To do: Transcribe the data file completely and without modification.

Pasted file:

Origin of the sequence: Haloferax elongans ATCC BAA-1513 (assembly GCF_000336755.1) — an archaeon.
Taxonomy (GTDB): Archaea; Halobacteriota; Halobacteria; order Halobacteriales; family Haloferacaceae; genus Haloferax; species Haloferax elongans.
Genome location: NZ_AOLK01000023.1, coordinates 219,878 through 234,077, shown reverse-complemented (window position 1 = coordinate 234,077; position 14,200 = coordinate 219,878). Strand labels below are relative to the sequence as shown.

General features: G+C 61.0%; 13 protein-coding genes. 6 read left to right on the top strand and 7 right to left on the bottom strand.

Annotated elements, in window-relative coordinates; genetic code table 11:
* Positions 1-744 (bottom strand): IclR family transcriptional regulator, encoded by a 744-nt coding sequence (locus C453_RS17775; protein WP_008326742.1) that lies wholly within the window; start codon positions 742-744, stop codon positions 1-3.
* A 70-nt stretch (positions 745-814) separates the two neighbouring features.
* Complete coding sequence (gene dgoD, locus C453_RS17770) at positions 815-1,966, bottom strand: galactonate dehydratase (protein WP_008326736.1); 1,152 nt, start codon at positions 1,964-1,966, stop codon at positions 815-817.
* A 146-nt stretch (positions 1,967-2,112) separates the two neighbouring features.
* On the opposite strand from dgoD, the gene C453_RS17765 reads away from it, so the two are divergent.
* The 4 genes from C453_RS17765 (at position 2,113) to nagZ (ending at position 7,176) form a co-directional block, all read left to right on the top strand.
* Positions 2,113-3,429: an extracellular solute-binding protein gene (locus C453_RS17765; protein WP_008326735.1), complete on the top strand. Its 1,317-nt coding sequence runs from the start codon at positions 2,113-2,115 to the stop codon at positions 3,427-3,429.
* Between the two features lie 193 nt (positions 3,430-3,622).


Origin of the sequence: Haloferax elongans ATCC BAA-1513 (assembly GCF_000336755.1) — an archaeon.
Taxonomy (GTDB): Archaea; Halobacteriota; Halobacteria; order Halobacteriales; family Haloferacaceae; genus Haloferax; species Haloferax elongans.
Genome location: NZ_AOLK01000023.1, coordinates 219,878 through 234,077, shown reverse-complemented (window position 1 = coordinate 234,077; position 14,200 = coordinate 219,878). Strand labels below are relative to the sequence as shown.

General features: G+C 61.0%; 13 protein-coding genes. 6 read left to right on the top strand and 7 right to left on the bottom strand.

Annotated elements, in window-relative coordinates; genetic code table 11:
* Positions 1-744 (bottom strand): IclR family transcriptional regulator, encoded by a 744-nt coding sequence (locus C453_RS17775; protein WP_008326742.1) that lies wholly within the window; start codon positions 742-744, stop codon positions 1-3.
* A 70-nt stretch (positions 745-814) separates the two neighbouring features.
* Complete coding sequence (gene dgoD, locus C453_RS17770) at positions 815-1,966, bottom strand: galactonate dehydratase (protein WP_008326736.1); 1,152 nt, start codon at positions 1,964-1,966, stop codon at positions 815-817.
* A 146-nt stretch (positions 1,967-2,112) separates the two neighbouring features.
* On the opposite strand from dgoD, the gene C453_RS17765 reads away from it, so the two are divergent.
* The 4 genes from C453_RS17765 (at position 2,113) to nagZ (ending at position 7,176) form a co-directional block, all read left to right on the top strand.
* Positions 2,113-3,429: an extracellular solute-binding protein gene (locus C453_RS17765; protein WP_008326735.1), complete on the top strand. Its 1,317-nt coding sequence runs from the start codon at positions 2,113-2,115 to the stop codon at positions 3,427-3,429.
* Between the two features lie 193 nt (positions 3,430-3,622).